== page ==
Winter Storm Preparedness Week
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[NOV. 13, 2004]
Now is the time to
prepare for inclement winter weather across the state of Illinois.
The week of Nov. 14-20 has been declared as Winter Storm
Preparedness Week in Illinois by the National Weather Service in
conjunction with the Illinois Emergency Management Agency, the
American Red Cross, the Illinois State Police, the Illinois
Department on Aging, the Illinois Department of Transportation and
the Office of the Illinois State Fire Marshal.
Winter storms are known as the
"deceptive killers." Annually, winter storms and very cold
temperatures combine to produce 71 fatalities across the United
States, which is more than the deaths caused by tornadoes.
The National Weather Service and the Illinois Emergency Management
Agency have prepared a "Winter Storm Preparedness" guide
information on these topics:
- What to do to prepare your home and vehicle for winter weather.
- Planning for winter travel and what to do if you get caught in
- How to avoid the dangers of frostbite and hypothermia.
- Winter weather terms and a wind chill chart.
- Sources of information on winter storms.
Click below to view the information
provided in the guide.
National Weather Service winter weather fact sheet
The National Weather Service mission:
The National Weather Service provides weather, hydrologic, and
climate forecasts and warnings for the United States, its
territories, adjacent waters and ocean areas, for the protection of
life and property and the enhancement of the national economy. The
National Weather Service is the sole U.S. official voice for
issuing warnings during life-threatening weather situations.
Hazardous winter weather effects
- On average, 44 people in the United States lose their lives
each year due to winter storms. This ranks No. 4 on the list of
storm-related fatalities, behind flooding, with 84; tornadoes,
58; and lightning, 53.
- Bitterly cold weather has resulted in 27 fatalities each year
on average in the United States. This is nearly twice the number
of people that die from hurricanes in this country.
- About 70 percent of the people who are killed or injured due
to winter storms are in automobiles. About 25 percent of the
people who are killed or injured in winter storms are caught out
in the storm with no place to take shelter.
- Many deaths and injuries are indirectly related to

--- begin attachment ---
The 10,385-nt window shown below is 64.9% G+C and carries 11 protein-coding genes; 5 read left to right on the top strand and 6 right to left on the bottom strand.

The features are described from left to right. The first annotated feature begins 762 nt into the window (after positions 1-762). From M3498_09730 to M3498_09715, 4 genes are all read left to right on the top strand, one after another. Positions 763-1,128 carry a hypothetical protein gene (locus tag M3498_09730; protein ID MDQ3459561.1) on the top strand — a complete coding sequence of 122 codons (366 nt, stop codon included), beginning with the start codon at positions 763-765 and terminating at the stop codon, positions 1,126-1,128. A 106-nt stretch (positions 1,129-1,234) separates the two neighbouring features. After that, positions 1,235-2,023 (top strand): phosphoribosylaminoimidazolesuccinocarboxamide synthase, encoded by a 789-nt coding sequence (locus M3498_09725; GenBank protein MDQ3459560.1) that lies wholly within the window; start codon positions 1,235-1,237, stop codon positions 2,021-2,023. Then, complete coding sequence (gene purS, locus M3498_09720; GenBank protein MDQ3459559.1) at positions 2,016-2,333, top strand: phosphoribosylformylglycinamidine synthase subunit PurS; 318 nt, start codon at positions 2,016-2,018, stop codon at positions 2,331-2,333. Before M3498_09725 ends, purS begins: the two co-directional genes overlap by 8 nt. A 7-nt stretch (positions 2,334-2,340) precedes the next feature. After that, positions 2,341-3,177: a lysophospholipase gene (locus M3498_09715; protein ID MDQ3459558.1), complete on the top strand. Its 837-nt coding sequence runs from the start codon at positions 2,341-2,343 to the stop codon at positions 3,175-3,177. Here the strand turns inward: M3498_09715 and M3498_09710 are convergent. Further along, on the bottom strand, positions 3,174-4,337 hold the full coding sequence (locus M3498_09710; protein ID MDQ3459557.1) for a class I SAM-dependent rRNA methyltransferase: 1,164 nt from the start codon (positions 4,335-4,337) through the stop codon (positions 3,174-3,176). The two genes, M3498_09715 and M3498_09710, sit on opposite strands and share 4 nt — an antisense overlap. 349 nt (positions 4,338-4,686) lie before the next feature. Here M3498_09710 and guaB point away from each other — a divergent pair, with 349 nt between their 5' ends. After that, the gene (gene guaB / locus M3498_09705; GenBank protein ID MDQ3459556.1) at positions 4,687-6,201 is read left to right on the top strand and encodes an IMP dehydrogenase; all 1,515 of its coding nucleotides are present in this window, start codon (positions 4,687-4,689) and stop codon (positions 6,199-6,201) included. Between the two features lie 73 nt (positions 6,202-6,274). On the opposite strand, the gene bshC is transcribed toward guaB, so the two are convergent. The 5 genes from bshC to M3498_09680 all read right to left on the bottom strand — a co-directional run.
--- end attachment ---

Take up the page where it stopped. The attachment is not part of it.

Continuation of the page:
winter weather occurrences that are not classified as winter
storms. These include:
Traffic accidents on hazardous roads
Heart attacks from shoveling snow or
other outdoor activities
Hypothermia from prolonged exposure to cold
Central Illinois winter weather warning statistics
- Since 1998, nearly 85 percent of all winter weather
storms (heavy snow and significant icing) in central Illinois
have had advance warning by the National Weather Service in
Lincoln, with an average lead time of 15.4 hours.
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Interesting winter weather facts
- In the Midwestern United States, Marquette, Mich., is the
snowiest city, with an average annual snow accumulation of
nearly 130 inches! In central Illinois, the northeast Woodford
County town of Minonk has the highest average annual snowfall
with 27.1 inches.
- The biggest snowstorm to affect central Illinois occurred
Dec. 18-20, 1973, when 14 to 22 inches of snow was measured
along and just south of Interstate 72. The highest total was in
the Edgar County town of Paris, which had 21.5 inches of snow.
- In the Midwest, it usually takes about 13 inches of snow to
yield 1 inch of water. This ratio can change from storm to
storm. "Dry" snow that is accompanied by very cold temperatures
may take as much as 25 inches of snow to yield an inch of water,
while "wet" snow from weather systems that originate near the
Gulf of Mexico can produce 4 inches of snow for every inch of
- The coldest temperature to be recorded in the state occurred
in the central Illinois town of Congerville, in Woodford County,
when the mercury dipped to minus 36 degrees F on Jan. 5, 1999.
- The coldest temperature ever recorded in the continental
United States was minus 70 degrees in Rogers Pass, Mont.
Alaska’s coldest reading was minus 80 degrees at Prospect Creek.
The world-record coldest temperature was minus 129 degrees at
the South Pole.
Economic effects of weather forecasts and warnings
- 33 percent of the United States Gross National Product is
affected by National Weather Service forecasts.
- Economists have estimated that improved El Niño forecasts
have resulted in annual savings of nearly $300 million for U.S.
agriculture by altering planting decisions.
- A 1 degree improvement in temperature forecasts could
decrease the annual cost of electricity by at least $1 billion.
Visit the Internet home page of the Lincoln National Weather
Service office at www.crh.noaa.gov/ilx for the latest weather and river forecasts, warnings, current
conditions, radar and satellite imagery, and climate information.
[Provided by the Chris Miller,
warning coordination meteorologist,
National Weather Service
office in Lincoln]